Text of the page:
Insight struck twice in our living room a couple weeks ago as my daughter was teaching herself the Peppa Pig theme song, with some help from us. We played it for her, and put some stickers on the keys to help her, but it took a long time for her to actually start playing it in sequence. When she was actually learning this she would sort of work away quietly, until she hit a point where she needed a break. Then she would get really silly, blow raspberries or joking around. After about 4 or 5 rounds of tunnel-vision followed by silliness, she eventually had the song mastered. I was left thinking about what her learning style might mean for her future schooling, as it seems to be quite similar to mine.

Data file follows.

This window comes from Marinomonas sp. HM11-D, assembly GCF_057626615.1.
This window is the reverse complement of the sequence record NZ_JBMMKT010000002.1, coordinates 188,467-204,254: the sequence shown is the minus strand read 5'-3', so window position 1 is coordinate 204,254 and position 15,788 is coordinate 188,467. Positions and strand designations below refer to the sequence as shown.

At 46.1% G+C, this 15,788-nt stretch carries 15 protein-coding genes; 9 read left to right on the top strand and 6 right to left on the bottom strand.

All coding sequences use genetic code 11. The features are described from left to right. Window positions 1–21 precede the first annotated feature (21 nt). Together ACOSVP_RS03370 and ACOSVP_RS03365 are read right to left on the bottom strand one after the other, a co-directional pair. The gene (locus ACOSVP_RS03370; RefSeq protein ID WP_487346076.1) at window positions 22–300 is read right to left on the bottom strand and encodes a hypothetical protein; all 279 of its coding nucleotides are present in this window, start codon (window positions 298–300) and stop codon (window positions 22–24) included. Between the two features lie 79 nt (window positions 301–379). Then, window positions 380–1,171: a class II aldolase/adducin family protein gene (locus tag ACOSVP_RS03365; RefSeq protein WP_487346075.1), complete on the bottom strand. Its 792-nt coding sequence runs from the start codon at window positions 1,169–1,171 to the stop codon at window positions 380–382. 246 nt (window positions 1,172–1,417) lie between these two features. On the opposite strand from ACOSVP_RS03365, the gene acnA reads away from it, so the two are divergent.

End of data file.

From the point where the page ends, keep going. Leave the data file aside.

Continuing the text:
Julianne’s focus was as intense as her silliness and she shifted back and forth between the two so quickly, it seemed like they were both part of her problem solving process. This could be a headache for her future teachers. As an elementary schooler, she might be the student who tells jokes, distracts their friends, and gets notes home about behavior, but can answer the questions and tear through the worksheets. It’ll be hard to find success in a skill and drill class. Ideally she would be in a class focused on solving rich problems, explaining big ideas, and collaboration may keep her too busy to get in silly mode, or channel that energy towards something productive. Any teacher who can embrace her learning process and not make Julianne feel like an outcast would be good. Most teachers don’t tolerate a lot of silliness, preferring to punish the student or push them out of class until they get in line. Hopefully, Julianne’s future teacher will focus on creating a teaching environment that funnels Julianne’s focus and silliness, along with the energy that the other students bring, through activities that give students room to explore their curiosity.